Gatorade and Garbage

Wendell Berry said in his wonderful work, The Art of the Commonplace: The Agrarian Essays, “We have lived our lives by the assumption that what was good for us would be good for the world.”  The world in this instance is not the people of earth but rather the world itself.  The planet on which we live. 

This came to mind recently during a class that my wife and I were teaching to some kids.  When I assist her in these classes we often gather the kids in a circle and talk about what we are going to do for the day.  It was during this initial discussion that many of the kids were drinking from their water bottles and sport drinks.   One of the kids, around 10 years old, opened her sports drink and took off the seal of the bottle and threw it on the ground in the middle of the circle.

Although it bothered me personally, this young lady had obviously not been taught the merits of proper placement of garbage while outside.   What a wonderful opportunity that presented itself!  I find this to be true of most natural areas.  For some reason people feel it is acceptable to take their used stuff (bottles, cans, diapers) and simply throw them on the ground. This is not acceptable.  The question begs to be asked “How do we go about changing this mindset?”  I think a portion of the answer falls into three perspectives.

The first coincides with Mr. Berry’s quote from above.  I believe it is upon us to educate and encourage those new to the outdoors, whether they be young or old, that they are part of something much bigger than themselves.  If you consider the young lady in our class, you can understand what I mean.  That young lady knew she no longer needed that seal to the drink.  I am not sure if she knew the garbage can was in the park.  I showed her where it was, and I picked up the garbage and placed it in the can for her.

In this manner she sees a person of authority doing the right thing.  It does not always work, but providing a visual for others to see is a good way of teaching a lesson without any words.  For those that would have taken a harder stance and had her pick up the garbage and do this, I would humbly submit that you don’t know what you are talking about.  To embarrass a child of this age in front of her peers would be tantamount to her throwing more garbage on the ground later just to spite me.  I can assure you of that.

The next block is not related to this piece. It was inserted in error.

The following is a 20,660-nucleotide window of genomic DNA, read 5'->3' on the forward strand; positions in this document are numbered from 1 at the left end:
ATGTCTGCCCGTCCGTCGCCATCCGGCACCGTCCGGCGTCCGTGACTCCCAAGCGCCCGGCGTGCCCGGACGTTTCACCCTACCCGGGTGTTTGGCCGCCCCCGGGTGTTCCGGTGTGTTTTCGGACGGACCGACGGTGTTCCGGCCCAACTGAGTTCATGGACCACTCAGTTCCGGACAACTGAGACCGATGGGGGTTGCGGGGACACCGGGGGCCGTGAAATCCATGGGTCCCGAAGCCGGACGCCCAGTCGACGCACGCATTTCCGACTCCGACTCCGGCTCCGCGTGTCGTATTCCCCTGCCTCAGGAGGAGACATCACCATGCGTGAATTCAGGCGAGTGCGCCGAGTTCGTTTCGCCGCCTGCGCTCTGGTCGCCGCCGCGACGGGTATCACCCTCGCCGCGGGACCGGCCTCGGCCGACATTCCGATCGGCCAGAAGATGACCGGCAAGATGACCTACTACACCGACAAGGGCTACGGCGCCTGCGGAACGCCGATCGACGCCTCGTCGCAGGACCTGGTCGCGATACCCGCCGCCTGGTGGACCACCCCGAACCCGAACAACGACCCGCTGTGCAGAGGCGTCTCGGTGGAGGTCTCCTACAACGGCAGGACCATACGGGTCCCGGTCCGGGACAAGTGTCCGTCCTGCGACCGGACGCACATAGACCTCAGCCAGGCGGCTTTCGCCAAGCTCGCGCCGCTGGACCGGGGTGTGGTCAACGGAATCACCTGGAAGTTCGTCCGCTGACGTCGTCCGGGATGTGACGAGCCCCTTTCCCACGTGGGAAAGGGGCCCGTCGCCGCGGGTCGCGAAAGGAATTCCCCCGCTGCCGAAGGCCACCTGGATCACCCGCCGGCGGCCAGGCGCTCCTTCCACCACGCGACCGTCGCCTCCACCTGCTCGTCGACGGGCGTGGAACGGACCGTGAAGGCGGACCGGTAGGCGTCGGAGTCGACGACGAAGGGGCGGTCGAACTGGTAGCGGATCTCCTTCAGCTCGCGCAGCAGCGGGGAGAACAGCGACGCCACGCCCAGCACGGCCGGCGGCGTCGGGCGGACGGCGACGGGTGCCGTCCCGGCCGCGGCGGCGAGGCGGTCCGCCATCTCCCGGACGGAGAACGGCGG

Secondly, we must be good stewards of the world in which we live.  This sometimes devolves into a political debate.  Who takes care of the earth better, this party or that one?  It is of no consequence to me who you vote for, that is the beauty of a Democratic Republic.  However, what must be true is that everyone should take care of this place we live.  I often tell people in our nature awareness classes that humans are the only species on the planet the purposely craps in our own nest when we have other options available.  I do not know if that is scientific fact, but the message translates well.   This is the only home we have, we must take the steps necessary to not pollute it.  On a large scale or a small one. 

Lastly, we must understand where things go when we “throw them away”.  Many of us believe that by placing things in the garbage can that they somehow magically disappear.  They don’t disappear, they just get transferred to somewhere else rather than right in front of us.  This also takes me back to Mr. Berry’s quote.  Although it is nice for us to get rid of the garbage, someone or someplace else must receive it.  That is why it in our best interest to re-use containers when possible, recycle when we can’t and in general try to leave less stuff for the sanitation workers each week. 

This is not about politics people, this is about our home.  Let’s leave it better than we found it.  I hope to see you on, or off, the trail!

Craig Caudill is a lifelong resident of Winchester and serves as Director of Nature Reliance School. He is the author of Extreme Wilderness Survival and Ultimate Wilderness Gear.  Please feel free to contact Craig at info@naturereliance.org or through any of the various social media platforms available.